My Mother says No on Bloomsday

by Mary O'Donnell

It is not easy, it is not easy
to wheel an old woman to the shower

on Bloomsday, when the world
and Molly cry yes, yes, yes,

and she is saying no, no, no,
because what’s left of her life

depends on the freedom of No.
How Joycean of her

to resist the cleaned-up conscience
of filial attention, your need

to fix her taints and odours,
wash hair and teeth,

attend to toes when all she wants
is to float on the lily-leaf of her own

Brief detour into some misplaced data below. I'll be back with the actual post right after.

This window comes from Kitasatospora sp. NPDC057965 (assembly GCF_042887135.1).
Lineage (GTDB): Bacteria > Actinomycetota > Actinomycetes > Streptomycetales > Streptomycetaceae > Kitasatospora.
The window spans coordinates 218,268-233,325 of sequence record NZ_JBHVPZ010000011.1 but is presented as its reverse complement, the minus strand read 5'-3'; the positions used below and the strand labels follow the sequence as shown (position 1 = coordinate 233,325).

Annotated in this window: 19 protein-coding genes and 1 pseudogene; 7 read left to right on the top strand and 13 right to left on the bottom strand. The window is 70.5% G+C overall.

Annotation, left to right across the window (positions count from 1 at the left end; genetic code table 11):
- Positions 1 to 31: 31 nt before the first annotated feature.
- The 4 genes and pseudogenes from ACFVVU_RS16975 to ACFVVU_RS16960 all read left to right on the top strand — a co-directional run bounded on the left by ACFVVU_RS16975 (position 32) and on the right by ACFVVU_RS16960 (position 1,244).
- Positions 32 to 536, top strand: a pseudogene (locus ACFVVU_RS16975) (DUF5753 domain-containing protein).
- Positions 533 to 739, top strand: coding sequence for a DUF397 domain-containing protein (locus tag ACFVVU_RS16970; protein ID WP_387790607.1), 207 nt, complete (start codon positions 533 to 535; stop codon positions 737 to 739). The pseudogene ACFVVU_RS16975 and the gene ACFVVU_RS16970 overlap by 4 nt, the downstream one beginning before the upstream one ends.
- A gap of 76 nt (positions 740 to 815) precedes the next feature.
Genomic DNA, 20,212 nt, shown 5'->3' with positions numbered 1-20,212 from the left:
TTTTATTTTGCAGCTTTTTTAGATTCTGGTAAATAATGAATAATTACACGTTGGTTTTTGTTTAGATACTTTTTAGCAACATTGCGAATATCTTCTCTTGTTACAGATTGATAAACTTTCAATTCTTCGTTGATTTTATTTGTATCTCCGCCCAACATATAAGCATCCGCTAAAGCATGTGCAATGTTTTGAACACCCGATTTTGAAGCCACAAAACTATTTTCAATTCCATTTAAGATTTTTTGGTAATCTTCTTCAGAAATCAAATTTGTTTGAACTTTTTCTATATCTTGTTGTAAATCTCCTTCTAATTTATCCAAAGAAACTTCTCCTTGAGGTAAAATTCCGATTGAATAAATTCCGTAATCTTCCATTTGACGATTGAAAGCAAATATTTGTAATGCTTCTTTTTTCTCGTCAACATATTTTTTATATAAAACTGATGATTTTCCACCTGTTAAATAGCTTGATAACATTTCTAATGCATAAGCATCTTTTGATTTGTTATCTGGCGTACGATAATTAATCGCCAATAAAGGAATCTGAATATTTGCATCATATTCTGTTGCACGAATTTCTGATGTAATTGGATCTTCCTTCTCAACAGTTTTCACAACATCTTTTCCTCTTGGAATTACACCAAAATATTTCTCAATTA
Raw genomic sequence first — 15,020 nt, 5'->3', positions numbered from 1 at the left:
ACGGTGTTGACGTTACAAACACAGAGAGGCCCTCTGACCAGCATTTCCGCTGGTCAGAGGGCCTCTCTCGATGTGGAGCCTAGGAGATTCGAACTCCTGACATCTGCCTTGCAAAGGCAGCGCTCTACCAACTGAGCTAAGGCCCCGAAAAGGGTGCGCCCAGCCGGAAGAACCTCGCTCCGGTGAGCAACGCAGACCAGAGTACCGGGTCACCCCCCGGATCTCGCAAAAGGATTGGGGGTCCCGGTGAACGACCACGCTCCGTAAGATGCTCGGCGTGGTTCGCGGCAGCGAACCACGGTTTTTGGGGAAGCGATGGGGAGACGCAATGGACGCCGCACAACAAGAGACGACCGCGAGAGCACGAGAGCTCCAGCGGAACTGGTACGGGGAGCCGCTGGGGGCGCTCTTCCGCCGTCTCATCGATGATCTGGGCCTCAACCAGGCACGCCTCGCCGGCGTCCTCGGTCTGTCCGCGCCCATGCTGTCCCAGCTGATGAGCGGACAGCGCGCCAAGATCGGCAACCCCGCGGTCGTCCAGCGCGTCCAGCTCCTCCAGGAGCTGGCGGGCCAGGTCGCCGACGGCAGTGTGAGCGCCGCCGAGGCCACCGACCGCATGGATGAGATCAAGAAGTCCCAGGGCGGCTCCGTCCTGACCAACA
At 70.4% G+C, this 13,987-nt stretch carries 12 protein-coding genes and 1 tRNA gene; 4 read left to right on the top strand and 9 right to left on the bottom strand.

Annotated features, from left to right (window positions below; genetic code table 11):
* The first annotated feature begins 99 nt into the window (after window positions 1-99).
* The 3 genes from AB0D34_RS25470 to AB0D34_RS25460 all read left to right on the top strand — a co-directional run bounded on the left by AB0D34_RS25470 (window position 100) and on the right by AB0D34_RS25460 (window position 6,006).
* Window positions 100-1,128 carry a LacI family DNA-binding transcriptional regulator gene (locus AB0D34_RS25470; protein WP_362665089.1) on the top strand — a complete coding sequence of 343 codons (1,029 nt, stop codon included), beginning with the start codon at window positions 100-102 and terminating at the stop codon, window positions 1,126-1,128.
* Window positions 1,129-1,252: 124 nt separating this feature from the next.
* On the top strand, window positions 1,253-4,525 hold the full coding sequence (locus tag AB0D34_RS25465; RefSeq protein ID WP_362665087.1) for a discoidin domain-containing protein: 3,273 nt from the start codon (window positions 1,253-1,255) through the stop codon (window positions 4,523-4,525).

green bedspread, drowsing Molly
in a tangle of snow-white hair.

Now, dreams enclose her
more than talk of showers or meals,

the flowing waters of memory
rise and touch her skin

just where the mattress eases
spine and bones

in that yellow-walled room.
Hello, my darling, she greets

his photograph, flinging kisses
towards mottled frame.

To her then,
the logic of love,

to her, the logic of No,
her tongue untameable.

2020, Massacre of the Birds

Last updated July 20, 2021